Many parents want to provide lots of tools for creative play, and that often means various manipulatives, toys, art supplies, and building kits. It's easy to see how this can make a space become crowded or difficult to keep clean. Dr. Aronian shares some recommendations for this, "Zones should have storage to compartmentalize (categorize) items." Use what you have if you don't want to seek out specially designed or more costly children's organization and storage solutions. "I like to repurpose plastic salad containers to hold playthings and art supplies," she explains.

Take things one step further by creating a designated place for each item. "Use see-thru bins on shelves or stashed under or behind furnishings labeled with the child's name and item for easy grab-and-go play. Kids can make labels for these see-thru boxes," reveals Dr. Aronian. This isn't a task that you have to complete on your own, but instead, one to do together. Allowing them to help may encourage your children to take ownership of their belongings to help keep the space neat and tidy.

Design with temperament in mind

Design can help you to create energy in a space, and with the careful selection of the items and features you add, you can control the outcome. Dr. Aronian explains, "You can transform a high-energy romper room to a serene spot with dim light, soft rug, meditative music, and aromatic scents (like lavender). Consider air filters, essential oil diffusers, and plants to change the ambiance and mood." Each of these items can adjust within the room, too, allowing you to stimulate them or help them wind down at the end of the day.

Another option to incorporate energy is to use color. "Bright colors stimulate children, and muted tones calm things down. Different ages and stages call for optimal (intentional) color considerations," shares Dr. Aronian. "However, the most crucial color decisions should be made by your child; if they have a preference, they're the expert."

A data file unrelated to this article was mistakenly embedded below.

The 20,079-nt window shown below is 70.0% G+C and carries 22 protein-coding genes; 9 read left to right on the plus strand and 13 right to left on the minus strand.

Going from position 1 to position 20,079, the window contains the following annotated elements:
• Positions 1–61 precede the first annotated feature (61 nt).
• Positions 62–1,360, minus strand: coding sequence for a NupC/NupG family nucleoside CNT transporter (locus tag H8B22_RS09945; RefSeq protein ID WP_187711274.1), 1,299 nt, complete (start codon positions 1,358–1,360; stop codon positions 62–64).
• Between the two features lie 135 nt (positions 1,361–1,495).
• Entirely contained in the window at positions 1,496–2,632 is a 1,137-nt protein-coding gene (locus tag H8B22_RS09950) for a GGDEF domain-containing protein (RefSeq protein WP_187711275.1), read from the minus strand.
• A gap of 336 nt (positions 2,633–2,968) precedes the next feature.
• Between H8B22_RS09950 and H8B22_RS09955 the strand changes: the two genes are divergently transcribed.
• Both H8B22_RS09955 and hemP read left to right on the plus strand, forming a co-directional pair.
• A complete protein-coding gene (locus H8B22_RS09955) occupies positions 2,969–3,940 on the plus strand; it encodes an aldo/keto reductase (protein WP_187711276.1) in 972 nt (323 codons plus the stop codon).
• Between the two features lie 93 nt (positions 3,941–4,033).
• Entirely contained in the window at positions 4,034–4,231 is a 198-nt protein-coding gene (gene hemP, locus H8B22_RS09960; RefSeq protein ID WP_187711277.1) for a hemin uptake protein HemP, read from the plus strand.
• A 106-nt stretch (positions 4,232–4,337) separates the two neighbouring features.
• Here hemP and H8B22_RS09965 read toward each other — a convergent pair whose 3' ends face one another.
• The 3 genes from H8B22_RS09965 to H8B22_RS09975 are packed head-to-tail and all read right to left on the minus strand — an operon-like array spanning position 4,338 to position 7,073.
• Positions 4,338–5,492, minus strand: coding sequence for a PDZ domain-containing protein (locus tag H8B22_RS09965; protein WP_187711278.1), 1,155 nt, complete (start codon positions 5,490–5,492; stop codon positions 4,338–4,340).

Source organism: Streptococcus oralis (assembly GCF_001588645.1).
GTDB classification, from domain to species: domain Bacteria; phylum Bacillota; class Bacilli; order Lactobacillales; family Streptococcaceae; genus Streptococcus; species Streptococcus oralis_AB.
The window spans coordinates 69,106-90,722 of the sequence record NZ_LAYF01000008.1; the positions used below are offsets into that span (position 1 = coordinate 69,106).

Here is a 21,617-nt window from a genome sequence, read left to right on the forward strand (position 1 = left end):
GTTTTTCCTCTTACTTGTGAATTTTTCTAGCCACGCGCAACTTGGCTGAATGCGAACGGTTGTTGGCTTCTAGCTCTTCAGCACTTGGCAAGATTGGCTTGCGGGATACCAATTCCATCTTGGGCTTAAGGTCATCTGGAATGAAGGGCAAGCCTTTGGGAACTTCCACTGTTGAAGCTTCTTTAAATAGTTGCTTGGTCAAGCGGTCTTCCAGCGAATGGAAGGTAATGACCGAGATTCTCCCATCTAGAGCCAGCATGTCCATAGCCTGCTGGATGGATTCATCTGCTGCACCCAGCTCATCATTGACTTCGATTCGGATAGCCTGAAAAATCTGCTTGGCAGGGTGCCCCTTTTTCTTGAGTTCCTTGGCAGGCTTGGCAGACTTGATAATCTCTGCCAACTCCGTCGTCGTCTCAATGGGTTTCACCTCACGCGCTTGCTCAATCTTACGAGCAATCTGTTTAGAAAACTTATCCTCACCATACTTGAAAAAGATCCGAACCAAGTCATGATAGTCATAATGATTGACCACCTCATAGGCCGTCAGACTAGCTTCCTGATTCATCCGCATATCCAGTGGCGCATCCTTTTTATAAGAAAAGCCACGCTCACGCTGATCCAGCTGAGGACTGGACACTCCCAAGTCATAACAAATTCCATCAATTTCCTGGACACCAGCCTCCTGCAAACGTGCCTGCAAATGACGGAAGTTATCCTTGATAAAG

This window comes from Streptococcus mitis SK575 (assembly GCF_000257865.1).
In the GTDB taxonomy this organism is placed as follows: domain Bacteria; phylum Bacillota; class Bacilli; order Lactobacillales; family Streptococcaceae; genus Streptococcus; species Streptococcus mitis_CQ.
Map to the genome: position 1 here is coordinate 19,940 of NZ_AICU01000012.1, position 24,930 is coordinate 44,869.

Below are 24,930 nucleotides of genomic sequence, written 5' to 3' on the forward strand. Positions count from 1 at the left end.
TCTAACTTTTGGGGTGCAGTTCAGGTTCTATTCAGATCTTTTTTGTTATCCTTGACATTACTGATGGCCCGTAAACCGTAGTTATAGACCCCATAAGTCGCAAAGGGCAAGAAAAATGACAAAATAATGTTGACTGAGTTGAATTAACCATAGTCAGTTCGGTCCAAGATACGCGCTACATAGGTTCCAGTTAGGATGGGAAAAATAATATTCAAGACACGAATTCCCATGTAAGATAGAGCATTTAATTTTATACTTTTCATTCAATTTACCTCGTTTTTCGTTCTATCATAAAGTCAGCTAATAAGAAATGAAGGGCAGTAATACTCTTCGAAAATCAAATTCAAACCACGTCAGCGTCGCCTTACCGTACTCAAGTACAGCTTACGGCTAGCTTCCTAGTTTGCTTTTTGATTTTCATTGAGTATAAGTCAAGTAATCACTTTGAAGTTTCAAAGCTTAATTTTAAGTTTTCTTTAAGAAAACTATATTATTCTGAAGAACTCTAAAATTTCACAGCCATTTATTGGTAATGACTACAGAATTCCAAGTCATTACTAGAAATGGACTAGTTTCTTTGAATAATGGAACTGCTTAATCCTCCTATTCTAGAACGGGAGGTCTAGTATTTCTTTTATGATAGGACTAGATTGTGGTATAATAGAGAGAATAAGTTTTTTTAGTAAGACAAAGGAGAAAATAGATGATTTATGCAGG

You also have windows in this space that contribute to the ambiance and feel of the room through the light they offer, the drapery you add, and even what you set on the windowsill. "Setting up a playroom with windows is ideal for air quality, light, and bringing outside into the inside," she notes. "Make sure the windows have safety guards."

Furnish for maximum fun

Meshing educational materials alongside things that are fun to do doesn't have to be a challenge. It's about choosing those items you know your child will engage with most. Dr. Aronian states, "An easel, jungle gym, and a cozy reading corner outfitted with educational rugs, beanbags, plus pillows and books are ideal. Think about using traditional outside swings, slides, playhouses, and climbers inside." That's sure to create a way to burn off steam, build healthy motor skills, and keep the kids engaged for long periods of time.

Continue to design the space with the addition of elements that add interest. Dr. Aronian has a number of recommendations. "Aim for overhead LED lights; track lights can be installed to highlight areas. Consider exciting add-on features: disco balls, strobes, holiday strings, and personalized lights."

Utilize materials that can grow and change with your child. "Chalkboard paint, whiteboard, mirrored, magnetic walls screened with an overhead projector can create ever-changing backdrops," Dr. Aronian notes. "Finally, if you want to include tech, gaming, and dancing, you can transform or build out your cozy book nook into a media watch spot." With so many ideas, you may want to start making a list of how you'll create a custom playspace for your children.